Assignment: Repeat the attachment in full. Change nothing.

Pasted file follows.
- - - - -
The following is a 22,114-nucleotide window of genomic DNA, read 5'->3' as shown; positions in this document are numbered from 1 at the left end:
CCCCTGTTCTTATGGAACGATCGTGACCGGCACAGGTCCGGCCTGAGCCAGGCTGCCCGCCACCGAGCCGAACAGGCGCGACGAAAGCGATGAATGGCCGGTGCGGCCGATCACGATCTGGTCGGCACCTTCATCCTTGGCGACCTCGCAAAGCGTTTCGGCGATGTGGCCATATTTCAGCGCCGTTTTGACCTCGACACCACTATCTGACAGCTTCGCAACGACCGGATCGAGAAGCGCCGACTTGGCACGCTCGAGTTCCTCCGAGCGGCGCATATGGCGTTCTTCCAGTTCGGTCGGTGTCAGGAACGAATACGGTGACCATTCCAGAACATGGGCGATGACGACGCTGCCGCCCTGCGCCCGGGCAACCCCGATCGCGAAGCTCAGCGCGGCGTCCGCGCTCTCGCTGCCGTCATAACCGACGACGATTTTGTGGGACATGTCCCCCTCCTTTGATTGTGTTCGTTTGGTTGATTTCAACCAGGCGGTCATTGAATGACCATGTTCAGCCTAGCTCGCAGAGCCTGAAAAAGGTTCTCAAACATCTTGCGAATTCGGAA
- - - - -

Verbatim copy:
The following is a 22,114-nucleotide window of genomic DNA, read 5'->3' as shown; positions in this document are numbered from 1 at the left end:
CCCCTGTTCTTATGGAACGATCGTGACCGGCACAGGTCCGGCCTGAGCCAGGCTGCCCGCCACCGAGCCGAACAGGCGCGACGAAAGCGATGAATGGCCGGTGCGGCCGATCACGATCTGGTCGGCACCTTCATCCTTGGCGACCTCGCAAAGCGTTTCGGCGATGTGGCCATATTTCAGCGCCGTTTTGACCTCGACACCACTATCTGACAGCTTCGCAACGACCGGATCGAGAAGCGCCGACTTGGCACGCTCGAGTTCCTCCGAGCGGCGCATATGGCGTTCTTCCAGTTCGGTCGGTGTCAGGAACGAATACGGTGACCATTCCAGAACATGGGCGATGACGACGCTGCCGCCCTGCGCCCGGGCAACCCCGATCGCGAAGCTCAGCGCGGCGTCCGCGCTCTCGCTGCCGTCATAACCGACGACGATTTTGTGGGACATGTCCCCCTCCTTTGATTGTGTTCGTTTGGTTGATTTCAACCAGGCGGTCATTGAATGACCATGTTCAGCCTAGCTCGCAGAGCCTGAAAAAGGTTCTCAAACATCTTGCGAATTCGGAA